“The whole concept came after writing the song ‘Very Best,’” says Boutilier of the titular track about heartbreak and being infatuated with someone who treated her more like a quick fling. “The song only took an hour to write, it was effortless…I feel like it’s not even me who’s doing it, writing this project I felt like more of a vessel—it’s been pretty magical.”

A Studio 54 coffee table book set off her ’70s disco inspiration. “I saw all these pictures of people having fun, dancing, laughing, drinking champagne and hanging with people I wish I could have met; Bianca Jagger riding into the club on a white horse—I wanted to capture that energy,” she says. Accompanying the opulent decadence of the time was also an excess of freedom which obviously resonated with the newly independent businessperson. “People were claiming back their freedom through music and dance,” she says. “Women had never been so strong and idolized than during that period in music. And on top of it, the revolution was all about fun.”

And fun is what she came through with on lead single “I Love You.” A luxuriously sexy and dreamy number encapsulating the moment when one hears those three magic words, it sets the tone for the album and is inspired by her idols both past and present—think Marvin Gaye and Pharrell. Keeping with the ’70s aesthetic, the song received the music video treatment and was filmed with an era video camera and features a huge-haired Goldilox performing alongside a band in a live performance-styled production. “I should’ve worn a wig because that shit was really hard to get out—definitely not my day-to-day look,” says Boutilier. “I wanted the whole thing: the hair, the dress—I’m very happy with it.”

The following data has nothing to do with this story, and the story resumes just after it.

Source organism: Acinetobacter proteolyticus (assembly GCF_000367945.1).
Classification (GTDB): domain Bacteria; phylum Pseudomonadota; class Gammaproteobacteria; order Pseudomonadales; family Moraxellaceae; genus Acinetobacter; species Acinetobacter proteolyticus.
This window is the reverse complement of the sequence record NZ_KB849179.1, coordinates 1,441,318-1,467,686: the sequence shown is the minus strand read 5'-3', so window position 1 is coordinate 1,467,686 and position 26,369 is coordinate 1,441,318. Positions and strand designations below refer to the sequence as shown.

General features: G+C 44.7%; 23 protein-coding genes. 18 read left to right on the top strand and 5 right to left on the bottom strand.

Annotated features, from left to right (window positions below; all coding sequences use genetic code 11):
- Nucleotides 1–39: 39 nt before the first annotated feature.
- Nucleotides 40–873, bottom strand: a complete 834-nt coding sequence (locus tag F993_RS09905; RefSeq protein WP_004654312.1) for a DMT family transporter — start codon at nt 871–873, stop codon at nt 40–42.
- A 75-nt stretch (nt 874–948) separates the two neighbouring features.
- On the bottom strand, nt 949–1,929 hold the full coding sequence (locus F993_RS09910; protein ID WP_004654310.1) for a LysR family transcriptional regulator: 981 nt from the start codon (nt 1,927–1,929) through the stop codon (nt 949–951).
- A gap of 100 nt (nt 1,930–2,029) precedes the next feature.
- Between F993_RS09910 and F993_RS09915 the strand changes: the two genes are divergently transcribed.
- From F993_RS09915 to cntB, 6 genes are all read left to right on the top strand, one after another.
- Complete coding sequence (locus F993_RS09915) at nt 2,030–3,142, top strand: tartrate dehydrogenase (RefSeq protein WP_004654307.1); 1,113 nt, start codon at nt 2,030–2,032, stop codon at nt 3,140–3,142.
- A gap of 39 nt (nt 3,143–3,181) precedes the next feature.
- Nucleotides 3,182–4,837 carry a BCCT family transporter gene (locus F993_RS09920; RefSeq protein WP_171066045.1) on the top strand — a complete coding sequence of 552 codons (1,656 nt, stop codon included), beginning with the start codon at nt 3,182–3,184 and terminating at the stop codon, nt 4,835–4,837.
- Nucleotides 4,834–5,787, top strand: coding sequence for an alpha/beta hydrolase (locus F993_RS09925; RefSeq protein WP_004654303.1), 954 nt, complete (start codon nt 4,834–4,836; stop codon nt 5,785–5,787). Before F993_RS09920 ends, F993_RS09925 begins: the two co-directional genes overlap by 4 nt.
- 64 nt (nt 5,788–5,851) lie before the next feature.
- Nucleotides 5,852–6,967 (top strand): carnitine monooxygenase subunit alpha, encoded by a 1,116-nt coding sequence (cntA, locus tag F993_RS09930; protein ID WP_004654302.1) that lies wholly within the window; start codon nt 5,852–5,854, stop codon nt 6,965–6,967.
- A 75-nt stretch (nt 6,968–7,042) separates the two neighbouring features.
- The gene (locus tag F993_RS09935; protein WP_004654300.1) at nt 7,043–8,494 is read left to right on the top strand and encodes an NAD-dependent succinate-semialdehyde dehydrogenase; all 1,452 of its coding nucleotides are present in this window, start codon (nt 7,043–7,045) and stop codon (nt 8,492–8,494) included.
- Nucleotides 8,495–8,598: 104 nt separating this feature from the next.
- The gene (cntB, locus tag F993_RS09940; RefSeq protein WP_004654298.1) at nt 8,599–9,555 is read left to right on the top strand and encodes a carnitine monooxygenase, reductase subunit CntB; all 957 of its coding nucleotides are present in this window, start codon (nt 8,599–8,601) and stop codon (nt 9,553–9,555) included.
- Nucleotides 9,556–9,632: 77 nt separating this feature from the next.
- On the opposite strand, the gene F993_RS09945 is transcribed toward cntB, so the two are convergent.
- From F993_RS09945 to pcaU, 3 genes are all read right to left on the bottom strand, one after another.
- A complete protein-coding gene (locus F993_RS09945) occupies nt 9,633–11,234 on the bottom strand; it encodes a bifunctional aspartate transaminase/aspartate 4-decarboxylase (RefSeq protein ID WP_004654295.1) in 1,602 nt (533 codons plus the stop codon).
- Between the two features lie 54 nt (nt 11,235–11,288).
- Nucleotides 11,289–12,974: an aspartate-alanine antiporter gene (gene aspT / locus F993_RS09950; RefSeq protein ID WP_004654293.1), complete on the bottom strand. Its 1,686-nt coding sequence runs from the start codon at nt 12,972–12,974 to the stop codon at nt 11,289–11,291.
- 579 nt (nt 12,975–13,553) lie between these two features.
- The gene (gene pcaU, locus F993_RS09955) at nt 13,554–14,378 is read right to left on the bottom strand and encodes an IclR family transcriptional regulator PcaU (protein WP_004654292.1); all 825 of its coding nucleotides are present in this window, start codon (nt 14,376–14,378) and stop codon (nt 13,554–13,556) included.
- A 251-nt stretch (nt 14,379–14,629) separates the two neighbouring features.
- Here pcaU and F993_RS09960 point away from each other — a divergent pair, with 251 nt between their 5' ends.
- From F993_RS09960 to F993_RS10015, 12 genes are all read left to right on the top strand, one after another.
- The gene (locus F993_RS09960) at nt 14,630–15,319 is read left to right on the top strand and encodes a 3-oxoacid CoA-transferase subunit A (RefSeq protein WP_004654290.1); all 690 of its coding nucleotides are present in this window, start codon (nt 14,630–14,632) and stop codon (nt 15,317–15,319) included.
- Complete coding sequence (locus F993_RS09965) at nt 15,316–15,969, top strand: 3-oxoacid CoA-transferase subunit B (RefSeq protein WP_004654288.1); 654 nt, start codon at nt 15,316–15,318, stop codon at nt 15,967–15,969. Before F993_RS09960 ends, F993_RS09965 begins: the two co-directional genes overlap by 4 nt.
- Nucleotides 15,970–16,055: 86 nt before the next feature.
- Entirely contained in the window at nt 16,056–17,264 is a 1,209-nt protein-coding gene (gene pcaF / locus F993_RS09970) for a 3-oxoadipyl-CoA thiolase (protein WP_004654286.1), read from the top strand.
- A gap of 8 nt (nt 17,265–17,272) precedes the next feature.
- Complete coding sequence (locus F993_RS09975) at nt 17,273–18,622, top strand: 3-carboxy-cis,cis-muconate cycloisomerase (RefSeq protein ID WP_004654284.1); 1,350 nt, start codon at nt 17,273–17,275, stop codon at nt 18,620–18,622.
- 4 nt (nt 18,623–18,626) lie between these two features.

Aside from the lead single, Very Best is non-stop disco excellence. Opening with the cinematic and dialogue-heavy intro track “Ouverture,” Goldilox pulls listeners into her world and positions herself at the centre of attention, ending by saying “This is my stage and I will perform tonight!” Album highlights include the beautifully vicious and chaotic “Sex Paranoia” and “Candy Girl”—a lively and driving song with a feminist message. “I don’t believe in being a bitch—at least not without a little wink,” she says about “being as sweet as candy yet calling the shots,” adding that she’s “no sucker.”

Rounding out the album are the come-up-inducing Italo disco sounds of “At the Moon,” featuring high-soaring ethereal vocals and nearing six minutes long. Overall, it’s an album that’s anything but plain and simple and models itself after music’s grooviest decade. “The music was rich; keyboard, bass, guitars, strings—you name it,” says the singer. “Producers went all in and tried everything that was available to them—visuals were extravagant and sexy.”

With plans to tour soon and partnering with brands during fashion week in Paris, Goldilox will continue to push her current disco phase even further with new inspirations, visuals and performances that will engage, entertain and give listeners the "kiki" they need—her ultimate goal as an artist.

“There’s a special feeling when you listen to music, and you forget about anything that’s going on, and there’s that little space between where you stop thinking and you start to feel,” she says. “I would love for people who listen to the music to have a moment like that.”